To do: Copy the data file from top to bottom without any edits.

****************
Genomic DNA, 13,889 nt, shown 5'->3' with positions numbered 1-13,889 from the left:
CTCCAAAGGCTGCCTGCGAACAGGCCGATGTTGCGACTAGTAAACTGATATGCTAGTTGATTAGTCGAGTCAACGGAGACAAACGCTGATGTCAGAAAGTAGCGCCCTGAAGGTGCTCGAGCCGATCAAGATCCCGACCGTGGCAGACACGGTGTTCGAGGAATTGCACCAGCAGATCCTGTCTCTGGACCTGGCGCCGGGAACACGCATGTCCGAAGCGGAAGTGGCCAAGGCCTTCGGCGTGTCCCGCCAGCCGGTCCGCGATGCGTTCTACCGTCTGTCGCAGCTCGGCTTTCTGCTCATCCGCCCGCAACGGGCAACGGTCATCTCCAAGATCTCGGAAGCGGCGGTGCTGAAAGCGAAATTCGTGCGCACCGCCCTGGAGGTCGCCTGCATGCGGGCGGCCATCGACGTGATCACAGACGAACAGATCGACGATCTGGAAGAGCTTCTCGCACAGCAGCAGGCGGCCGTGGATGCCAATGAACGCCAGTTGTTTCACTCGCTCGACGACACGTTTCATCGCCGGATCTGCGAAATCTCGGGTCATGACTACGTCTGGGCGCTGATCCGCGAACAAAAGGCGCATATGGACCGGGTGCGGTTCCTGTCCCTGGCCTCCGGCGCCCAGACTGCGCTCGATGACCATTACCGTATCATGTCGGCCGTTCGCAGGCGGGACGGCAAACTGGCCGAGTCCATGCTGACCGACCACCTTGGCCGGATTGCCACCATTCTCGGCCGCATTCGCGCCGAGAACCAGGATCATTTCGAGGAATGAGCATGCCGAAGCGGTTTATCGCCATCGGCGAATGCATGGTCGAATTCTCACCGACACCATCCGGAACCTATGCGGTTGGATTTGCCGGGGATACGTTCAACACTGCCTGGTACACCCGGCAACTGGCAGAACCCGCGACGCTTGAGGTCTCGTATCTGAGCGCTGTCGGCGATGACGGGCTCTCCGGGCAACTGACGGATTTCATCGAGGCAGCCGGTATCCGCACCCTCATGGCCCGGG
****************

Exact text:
Genomic DNA, 13,889 nt, shown 5'->3' with positions numbered 1-13,889 from the left:
CTCCAAAGGCTGCCTGCGAACAGGCCGATGTTGCGACTAGTAAACTGATATGCTAGTTGATTAGTCGAGTCAACGGAGACAAACGCTGATGTCAGAAAGTAGCGCCCTGAAGGTGCTCGAGCCGATCAAGATCCCGACCGTGGCAGACACGGTGTTCGAGGAATTGCACCAGCAGATCCTGTCTCTGGACCTGGCGCCGGGAACACGCATGTCCGAAGCGGAAGTGGCCAAGGCCTTCGGCGTGTCCCGCCAGCCGGTCCGCGATGCGTTCTACCGTCTGTCGCAGCTCGGCTTTCTGCTCATCCGCCCGCAACGGGCAACGGTCATCTCCAAGATCTCGGAAGCGGCGGTGCTGAAAGCGAAATTCGTGCGCACCGCCCTGGAGGTCGCCTGCATGCGGGCGGCCATCGACGTGATCACAGACGAACAGATCGACGATCTGGAAGAGCTTCTCGCACAGCAGCAGGCGGCCGTGGATGCCAATGAACGCCAGTTGTTTCACTCGCTCGACGACACGTTTCATCGCCGGATCTGCGAAATCTCGGGTCATGACTACGTCTGGGCGCTGATCCGCGAACAAAAGGCGCATATGGACCGGGTGCGGTTCCTGTCCCTGGCCTCCGGCGCCCAGACTGCGCTCGATGACCATTACCGTATCATGTCGGCCGTTCGCAGGCGGGACGGCAAACTGGCCGAGTCCATGCTGACCGACCACCTTGGCCGGATTGCCACCATTCTCGGCCGCATTCGCGCCGAGAACCAGGATCATTTCGAGGAATGAGCATGCCGAAGCGGTTTATCGCCATCGGCGAATGCATGGTCGAATTCTCACCGACACCATCCGGAACCTATGCGGTTGGATTTGCCGGGGATACGTTCAACACTGCCTGGTACACCCGGCAACTGGCAGAACCCGCGACGCTTGAGGTCTCGTATCTGAGCGCTGTCGGCGATGACGGGCTCTCCGGGCAACTGACGGATTTCATCGAGGCAGCCGGTATCCGCACCCTCATGGCCCGGG